When someone asks, “What comes after Lean?” the answer should be: “What makes you think you know Lean?”

3 Responses to Evolution Of The RFP Principle

  1. Frank Gentile says:

    Professor,

    Thank you for sharing this paper, I went through this same program and finished 4 years ago taking several of your classes. Throughout the program, and since graduation, I have learned that progressive management practices are hard to implement correctly for a variety of reasons especially for middle managers.

    After reading this paper I am reminded that some of the issue is cultural. I worked for several organizations before leaving private sector that did not value their employees beyond what they could produce for the organization. There was no respect for an employee’s potential, their career, or mind. Toyota evolved in ways few Western companies are willing to.

    Anyways, I try to incorporate the “Respect for People” principles in how I manage my department.

    • Bob Emiliani says:

      You’re welcome. It’s really great that you do that, and heartwarming to see that you are applying what you learned in your MS degree program. In an upcoming post, I will explain why “Respect for People” is so rare in organizations.

  2. Sid Joynson says:

    Respect for our people needs three companions to release and focus their full potential.
    They are called the 4 R’s. Sadly they are not all central themes in Lean Thinking.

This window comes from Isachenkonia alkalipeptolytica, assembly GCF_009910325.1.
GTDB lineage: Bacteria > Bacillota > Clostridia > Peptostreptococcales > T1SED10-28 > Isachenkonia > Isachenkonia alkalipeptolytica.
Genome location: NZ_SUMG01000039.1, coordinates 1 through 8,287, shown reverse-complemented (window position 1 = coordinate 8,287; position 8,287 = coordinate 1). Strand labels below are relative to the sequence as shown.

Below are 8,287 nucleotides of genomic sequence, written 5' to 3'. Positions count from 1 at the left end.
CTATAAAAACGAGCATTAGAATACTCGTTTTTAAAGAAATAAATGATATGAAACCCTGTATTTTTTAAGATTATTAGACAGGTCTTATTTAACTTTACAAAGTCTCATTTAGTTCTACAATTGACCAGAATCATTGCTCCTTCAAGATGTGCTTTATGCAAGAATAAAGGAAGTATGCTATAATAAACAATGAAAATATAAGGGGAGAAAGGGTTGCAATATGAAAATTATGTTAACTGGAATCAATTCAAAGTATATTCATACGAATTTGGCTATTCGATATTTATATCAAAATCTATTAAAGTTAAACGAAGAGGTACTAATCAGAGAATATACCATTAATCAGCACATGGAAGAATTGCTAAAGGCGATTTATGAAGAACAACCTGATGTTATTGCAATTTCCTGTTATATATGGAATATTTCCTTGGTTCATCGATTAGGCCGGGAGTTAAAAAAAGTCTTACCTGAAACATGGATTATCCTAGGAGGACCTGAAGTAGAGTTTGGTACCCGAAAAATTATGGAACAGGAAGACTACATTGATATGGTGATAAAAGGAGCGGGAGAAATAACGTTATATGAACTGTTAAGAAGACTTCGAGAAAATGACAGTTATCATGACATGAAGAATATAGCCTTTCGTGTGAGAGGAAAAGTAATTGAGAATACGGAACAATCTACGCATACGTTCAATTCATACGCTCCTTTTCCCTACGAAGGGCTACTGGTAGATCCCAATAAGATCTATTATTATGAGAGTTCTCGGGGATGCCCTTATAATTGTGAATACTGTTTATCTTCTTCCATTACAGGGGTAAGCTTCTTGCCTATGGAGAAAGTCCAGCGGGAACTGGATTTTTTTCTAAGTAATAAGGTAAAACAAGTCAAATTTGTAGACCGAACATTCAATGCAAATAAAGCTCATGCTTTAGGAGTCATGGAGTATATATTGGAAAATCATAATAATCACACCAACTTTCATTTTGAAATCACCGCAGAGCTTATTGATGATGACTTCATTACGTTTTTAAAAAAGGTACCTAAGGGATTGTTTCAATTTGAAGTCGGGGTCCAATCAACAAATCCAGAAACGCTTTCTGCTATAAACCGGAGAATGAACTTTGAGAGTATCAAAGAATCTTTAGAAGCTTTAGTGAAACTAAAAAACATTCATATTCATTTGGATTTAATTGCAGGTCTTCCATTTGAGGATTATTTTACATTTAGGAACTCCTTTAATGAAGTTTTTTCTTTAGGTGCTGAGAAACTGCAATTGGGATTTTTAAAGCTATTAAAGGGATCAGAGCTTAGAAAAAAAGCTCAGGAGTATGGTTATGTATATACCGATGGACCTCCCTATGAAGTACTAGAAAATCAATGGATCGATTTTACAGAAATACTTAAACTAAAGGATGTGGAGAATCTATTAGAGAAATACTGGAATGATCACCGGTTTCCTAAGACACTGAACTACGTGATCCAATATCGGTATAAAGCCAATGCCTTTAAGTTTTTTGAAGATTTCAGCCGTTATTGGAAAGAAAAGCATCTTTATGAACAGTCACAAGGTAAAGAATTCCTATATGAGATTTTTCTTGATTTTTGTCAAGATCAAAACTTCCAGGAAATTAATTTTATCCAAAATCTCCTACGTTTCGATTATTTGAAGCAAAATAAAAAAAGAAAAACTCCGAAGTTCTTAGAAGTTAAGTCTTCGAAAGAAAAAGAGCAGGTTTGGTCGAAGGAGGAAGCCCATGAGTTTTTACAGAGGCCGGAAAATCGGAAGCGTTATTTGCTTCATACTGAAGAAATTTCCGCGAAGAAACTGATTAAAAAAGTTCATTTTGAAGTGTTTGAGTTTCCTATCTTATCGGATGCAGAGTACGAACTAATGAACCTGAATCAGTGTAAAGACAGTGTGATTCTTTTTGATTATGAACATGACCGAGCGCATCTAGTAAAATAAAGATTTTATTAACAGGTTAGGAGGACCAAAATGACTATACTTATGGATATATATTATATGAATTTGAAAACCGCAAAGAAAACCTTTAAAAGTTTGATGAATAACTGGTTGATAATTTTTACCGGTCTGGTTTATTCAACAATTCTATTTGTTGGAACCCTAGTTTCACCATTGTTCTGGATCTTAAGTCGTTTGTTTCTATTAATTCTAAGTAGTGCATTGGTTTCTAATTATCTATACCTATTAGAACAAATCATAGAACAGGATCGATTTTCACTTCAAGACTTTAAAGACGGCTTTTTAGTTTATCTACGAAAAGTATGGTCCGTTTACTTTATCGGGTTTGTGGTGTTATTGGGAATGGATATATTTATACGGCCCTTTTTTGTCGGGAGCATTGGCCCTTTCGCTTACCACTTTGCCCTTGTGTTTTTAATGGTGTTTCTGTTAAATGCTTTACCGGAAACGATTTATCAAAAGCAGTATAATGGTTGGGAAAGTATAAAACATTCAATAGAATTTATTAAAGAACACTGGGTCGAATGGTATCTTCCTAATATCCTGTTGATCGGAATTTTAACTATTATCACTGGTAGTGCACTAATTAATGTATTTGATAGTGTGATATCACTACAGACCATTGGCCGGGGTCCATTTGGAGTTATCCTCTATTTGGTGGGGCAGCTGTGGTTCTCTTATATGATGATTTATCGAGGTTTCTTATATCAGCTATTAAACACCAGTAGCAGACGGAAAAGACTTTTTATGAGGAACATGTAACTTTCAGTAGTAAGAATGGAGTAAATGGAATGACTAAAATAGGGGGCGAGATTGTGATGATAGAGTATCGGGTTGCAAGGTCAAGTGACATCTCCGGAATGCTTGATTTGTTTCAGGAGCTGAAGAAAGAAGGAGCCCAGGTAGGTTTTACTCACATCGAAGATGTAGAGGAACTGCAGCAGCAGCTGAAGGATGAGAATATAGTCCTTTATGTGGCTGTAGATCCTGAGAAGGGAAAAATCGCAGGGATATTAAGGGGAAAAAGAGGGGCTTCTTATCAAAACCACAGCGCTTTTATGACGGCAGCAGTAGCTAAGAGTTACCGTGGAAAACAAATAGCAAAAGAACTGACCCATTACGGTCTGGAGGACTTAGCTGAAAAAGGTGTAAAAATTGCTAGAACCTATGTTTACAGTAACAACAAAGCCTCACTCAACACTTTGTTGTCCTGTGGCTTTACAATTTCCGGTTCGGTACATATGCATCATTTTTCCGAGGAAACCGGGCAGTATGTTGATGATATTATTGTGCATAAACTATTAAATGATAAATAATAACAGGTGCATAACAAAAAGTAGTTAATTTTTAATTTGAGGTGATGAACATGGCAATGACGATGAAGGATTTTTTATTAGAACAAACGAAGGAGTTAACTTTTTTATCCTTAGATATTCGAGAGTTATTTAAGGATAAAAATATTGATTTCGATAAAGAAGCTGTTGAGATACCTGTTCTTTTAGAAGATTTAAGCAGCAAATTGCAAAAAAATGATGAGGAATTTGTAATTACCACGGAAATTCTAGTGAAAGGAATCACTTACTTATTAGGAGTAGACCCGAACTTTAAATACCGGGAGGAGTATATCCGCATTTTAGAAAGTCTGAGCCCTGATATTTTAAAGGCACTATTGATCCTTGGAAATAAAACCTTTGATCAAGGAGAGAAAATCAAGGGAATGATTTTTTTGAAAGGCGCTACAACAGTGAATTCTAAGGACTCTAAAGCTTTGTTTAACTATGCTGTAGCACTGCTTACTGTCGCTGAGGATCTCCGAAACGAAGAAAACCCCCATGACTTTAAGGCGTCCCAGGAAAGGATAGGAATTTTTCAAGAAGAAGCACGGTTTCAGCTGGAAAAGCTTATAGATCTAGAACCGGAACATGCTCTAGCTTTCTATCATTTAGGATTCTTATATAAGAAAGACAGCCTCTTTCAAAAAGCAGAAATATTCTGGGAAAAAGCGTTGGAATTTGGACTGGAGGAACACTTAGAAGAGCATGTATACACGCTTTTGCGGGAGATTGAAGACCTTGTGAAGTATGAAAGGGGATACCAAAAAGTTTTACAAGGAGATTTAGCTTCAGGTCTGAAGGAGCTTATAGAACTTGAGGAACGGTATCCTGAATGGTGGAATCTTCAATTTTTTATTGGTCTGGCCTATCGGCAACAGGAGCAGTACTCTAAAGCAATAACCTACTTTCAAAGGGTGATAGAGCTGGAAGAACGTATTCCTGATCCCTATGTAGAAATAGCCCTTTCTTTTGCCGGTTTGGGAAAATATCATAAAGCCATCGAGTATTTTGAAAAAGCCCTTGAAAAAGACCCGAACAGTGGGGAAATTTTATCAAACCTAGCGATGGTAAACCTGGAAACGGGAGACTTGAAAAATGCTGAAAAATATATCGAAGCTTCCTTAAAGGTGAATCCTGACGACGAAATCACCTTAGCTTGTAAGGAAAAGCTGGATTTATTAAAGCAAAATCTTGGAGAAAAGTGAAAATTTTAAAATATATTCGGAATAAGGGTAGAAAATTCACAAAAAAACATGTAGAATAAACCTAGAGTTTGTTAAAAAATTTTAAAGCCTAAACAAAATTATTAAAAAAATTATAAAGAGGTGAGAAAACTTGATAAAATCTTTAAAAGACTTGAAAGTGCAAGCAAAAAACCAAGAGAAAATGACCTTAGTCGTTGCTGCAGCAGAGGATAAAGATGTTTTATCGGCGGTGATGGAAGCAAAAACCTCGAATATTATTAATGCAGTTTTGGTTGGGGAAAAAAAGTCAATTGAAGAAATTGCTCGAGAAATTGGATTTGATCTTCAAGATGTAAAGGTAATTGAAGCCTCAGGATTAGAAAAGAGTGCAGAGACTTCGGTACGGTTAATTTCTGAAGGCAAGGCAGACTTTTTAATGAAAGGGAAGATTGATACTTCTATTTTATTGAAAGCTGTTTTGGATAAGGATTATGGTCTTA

The first R is for ‘Results’. The goal in this area is to achieve the results TPS is designed to give the customer; ;
    What they want. (The best P, S, and E available in your industry. Products, services and experiences).
    In the quantity they want, without defects. (Any multiple of one. One piece flow facilitates this capability. Jidoka and Poka- yoke will ensure zero defects). –
    Delivered when they want it. (Just in time to suit their needs. Takt time is the driver). —

    The second ‘R’ is ‘Resources’.
    The goal in this area is to achieve the three performance goals using the minimum ‘Resources’ (i.e. materials – machinery – methods – movement – minutes – manpower – money). Anything above the minimum resources required to produce the product, service and experience that will delight the customer is defined as waste, and is a target for removal. This is one the main areas of focus for TPS and lean activities – Waste elimination. What cannot be removed should then be seen as a target to be continuously improved. The first rule in this area is; remove it before you try to improve it—